Satoshi Ikeuchi, Professor, Religion and Global Security, The University of Tokyo

The short-term outburst of the fear of COVID-19 may have receded. Even though the number of infectants are still rising, the number of deaths caused by it are substantially stabilized and subdued. Increasing number of society no longer overreact to the virus and are accustomed to take sensible measures to avoid infection in the everyday life.

There is, however, a looming longer-term consequence which may cause a larger calamity than the direct impact of the disease.

It is the emergence of a “lost generation” who, in the most active part of their life, has been forced to be confined and kept separate each other in accordance with the regulations and restrictions in the “new normal” and losing the opportunity to accumulate social capital.

In the age of social distancing, the hardest-hit of all is the younger generation in the initial stage of their carreer. Online virtual social networking may seem to be beneficial for the social media savvy younger generations. Actually, it is not.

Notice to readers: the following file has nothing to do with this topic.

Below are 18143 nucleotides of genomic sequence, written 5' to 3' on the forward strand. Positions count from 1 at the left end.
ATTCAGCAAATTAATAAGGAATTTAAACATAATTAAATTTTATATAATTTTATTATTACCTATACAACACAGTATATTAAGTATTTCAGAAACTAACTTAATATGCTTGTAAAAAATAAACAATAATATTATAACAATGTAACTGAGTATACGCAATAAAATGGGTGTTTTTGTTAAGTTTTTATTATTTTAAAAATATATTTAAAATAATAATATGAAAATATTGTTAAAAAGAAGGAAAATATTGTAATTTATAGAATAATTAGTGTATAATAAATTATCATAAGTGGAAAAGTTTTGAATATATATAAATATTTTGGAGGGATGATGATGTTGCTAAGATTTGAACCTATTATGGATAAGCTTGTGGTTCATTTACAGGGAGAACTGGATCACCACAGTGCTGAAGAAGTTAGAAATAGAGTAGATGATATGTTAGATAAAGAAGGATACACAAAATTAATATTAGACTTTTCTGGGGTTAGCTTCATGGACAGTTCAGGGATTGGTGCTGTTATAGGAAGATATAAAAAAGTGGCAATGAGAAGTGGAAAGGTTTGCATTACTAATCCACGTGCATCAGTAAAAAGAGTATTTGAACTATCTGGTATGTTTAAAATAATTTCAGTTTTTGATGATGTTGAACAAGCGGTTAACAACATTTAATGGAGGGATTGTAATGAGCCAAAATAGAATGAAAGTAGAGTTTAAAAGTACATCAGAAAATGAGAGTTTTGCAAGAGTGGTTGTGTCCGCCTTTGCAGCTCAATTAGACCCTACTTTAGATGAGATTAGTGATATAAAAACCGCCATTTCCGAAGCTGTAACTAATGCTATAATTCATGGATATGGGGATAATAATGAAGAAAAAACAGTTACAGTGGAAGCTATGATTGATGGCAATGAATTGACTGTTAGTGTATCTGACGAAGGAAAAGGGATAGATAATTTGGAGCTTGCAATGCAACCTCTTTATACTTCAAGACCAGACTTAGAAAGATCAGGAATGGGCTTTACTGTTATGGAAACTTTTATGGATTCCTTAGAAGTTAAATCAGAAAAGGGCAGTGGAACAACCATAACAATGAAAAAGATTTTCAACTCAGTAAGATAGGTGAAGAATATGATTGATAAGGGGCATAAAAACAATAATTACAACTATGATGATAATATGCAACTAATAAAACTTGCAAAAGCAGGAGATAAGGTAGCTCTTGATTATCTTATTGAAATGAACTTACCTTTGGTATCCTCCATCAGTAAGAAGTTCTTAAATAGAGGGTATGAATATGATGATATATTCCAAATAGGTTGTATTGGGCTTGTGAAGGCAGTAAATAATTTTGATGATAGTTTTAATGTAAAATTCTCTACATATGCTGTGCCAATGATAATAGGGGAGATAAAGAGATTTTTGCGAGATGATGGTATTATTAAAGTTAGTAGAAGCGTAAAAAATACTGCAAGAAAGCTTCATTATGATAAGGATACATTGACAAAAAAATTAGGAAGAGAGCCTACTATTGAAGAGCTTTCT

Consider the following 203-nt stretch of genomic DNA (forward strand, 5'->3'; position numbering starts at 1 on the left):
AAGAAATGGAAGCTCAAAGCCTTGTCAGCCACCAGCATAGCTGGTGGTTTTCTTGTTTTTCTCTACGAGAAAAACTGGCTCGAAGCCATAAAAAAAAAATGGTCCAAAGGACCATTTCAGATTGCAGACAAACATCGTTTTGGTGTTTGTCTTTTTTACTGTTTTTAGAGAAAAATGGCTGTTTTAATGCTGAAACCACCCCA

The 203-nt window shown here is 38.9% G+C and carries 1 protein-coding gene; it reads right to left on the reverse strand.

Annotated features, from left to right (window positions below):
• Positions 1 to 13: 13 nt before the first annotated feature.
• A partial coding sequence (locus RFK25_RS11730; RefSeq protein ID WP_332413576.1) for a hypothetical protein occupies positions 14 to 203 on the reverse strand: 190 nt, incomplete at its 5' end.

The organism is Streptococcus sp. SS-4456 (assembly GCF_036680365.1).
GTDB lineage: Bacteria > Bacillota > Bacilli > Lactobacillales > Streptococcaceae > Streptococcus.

Many alternative means and platforms for business in networking and information sharing are mushrooming in the virtual space. Most of them are accepted and utilized by the matured professionals who can take advantage of their existing social capital and benefit from this exodus to the virtual online space. They can efficiently combine real and virtual human relations and multiply it while a cohort of young professionals who have newly entered the job market are kept in limbo and left outside of the network.

Those new cohort of professionals or the students enrolled in graduate schools are shut up from the valuable information and know-hows which have been transmitted through intimate conversations in the off-line human relationship.

Contacts and relationships in the virtual space complement and enhance the real-world human relationships and, in the prolonged period of time under COVID-19 restrictions, a generation is about to lose this valuable experience. 

Under such conditions, only sons and daughters of the privileged few who can inherit existing social relationships and valuable knowledge from their parents and relatives and easily enter the social networks to prosper, outwitting the helpless young people of the same generation.

If so, COVID-19 restrictions will further strengthen the already deep divisions of hierarchical society.

Not only we are divided and separated physically in each own’s homes, we will be divided by social classes and generations.

Although as a virus and diseases it causes, COVID-19 may not be as deadly as initially expected, it’s social impact will be more ferocious, leaving permanent cracks and fault-lines between social classes and generations.